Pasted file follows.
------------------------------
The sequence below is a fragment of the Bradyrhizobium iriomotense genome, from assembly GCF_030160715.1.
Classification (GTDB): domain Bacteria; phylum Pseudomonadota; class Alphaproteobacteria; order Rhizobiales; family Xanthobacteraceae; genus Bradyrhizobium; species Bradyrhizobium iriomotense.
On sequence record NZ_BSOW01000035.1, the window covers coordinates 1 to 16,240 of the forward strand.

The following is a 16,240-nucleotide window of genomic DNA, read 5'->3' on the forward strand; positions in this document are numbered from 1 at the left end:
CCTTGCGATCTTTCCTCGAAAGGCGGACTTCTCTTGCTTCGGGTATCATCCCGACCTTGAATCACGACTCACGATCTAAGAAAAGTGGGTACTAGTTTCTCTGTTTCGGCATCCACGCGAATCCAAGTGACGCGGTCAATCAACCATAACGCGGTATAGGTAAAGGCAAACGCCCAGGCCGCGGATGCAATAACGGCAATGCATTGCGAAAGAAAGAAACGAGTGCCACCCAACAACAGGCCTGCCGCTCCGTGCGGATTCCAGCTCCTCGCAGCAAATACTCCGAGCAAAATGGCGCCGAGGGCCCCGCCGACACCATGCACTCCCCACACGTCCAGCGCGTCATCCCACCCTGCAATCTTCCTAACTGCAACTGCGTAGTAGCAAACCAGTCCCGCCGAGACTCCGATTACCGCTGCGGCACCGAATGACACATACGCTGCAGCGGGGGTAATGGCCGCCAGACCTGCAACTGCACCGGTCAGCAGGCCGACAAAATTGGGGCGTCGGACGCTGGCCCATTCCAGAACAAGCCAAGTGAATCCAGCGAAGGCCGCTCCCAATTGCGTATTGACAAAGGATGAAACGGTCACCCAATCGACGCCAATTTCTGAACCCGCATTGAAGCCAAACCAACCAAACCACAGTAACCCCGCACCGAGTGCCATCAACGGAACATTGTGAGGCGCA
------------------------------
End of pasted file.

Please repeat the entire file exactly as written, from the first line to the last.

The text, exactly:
The sequence below is a fragment of the Bradyrhizobium iriomotense genome, from assembly GCF_030160715.1.
Classification (GTDB): domain Bacteria; phylum Pseudomonadota; class Alphaproteobacteria; order Rhizobiales; family Xanthobacteraceae; genus Bradyrhizobium; species Bradyrhizobium iriomotense.
On sequence record NZ_BSOW01000035.1, the window covers coordinates 1 to 16,240 of the forward strand.

The following is a 16,240-nucleotide window of genomic DNA, read 5'->3' on the forward strand; positions in this document are numbered from 1 at the left end:
CCTTGCGATCTTTCCTCGAAAGGCGGACTTCTCTTGCTTCGGGTATCATCCCGACCTTGAATCACGACTCACGATCTAAGAAAAGTGGGTACTAGTTTCTCTGTTTCGGCATCCACGCGAATCCAAGTGACGCGGTCAATCAACCATAACGCGGTATAGGTAAAGGCAAACGCCCAGGCCGCGGATGCAATAACGGCAATGCATTGCGAAAGAAAGAAACGAGTGCCACCCAACAACAGGCCTGCCGCTCCGTGCGGATTCCAGCTCCTCGCAGCAAATACTCCGAGCAAAATGGCGCCGAGGGCCCCGCCGACACCATGCACTCCCCACACGTCCAGCGCGTCATCCCACCCTGCAATCTTCCTAACTGCAACTGCGTAGTAGCAAACCAGTCCCGCCGAGACTCCGATTACCGCTGCGGCACCGAATGACACATACGCTGCAGCGGGGGTAATGGCCGCCAGACCTGCAACTGCACCGGTCAGCAGGCCGACAAAATTGGGGCGTCGGACGCTGGCCCATTCCAGAACAAGCCAAGTGAATCCAGCGAAGGCCGCTCCCAATTGCGTATTGACAAAGGATGAAACGGTCACCCAATCGACGCCAATTTCTGAACCCGCATTGAAGCCAAACCAACCAAACCACAGTAACCCCGCACCGAGTGCCATCAACGGAACATTGTGAGGCGCA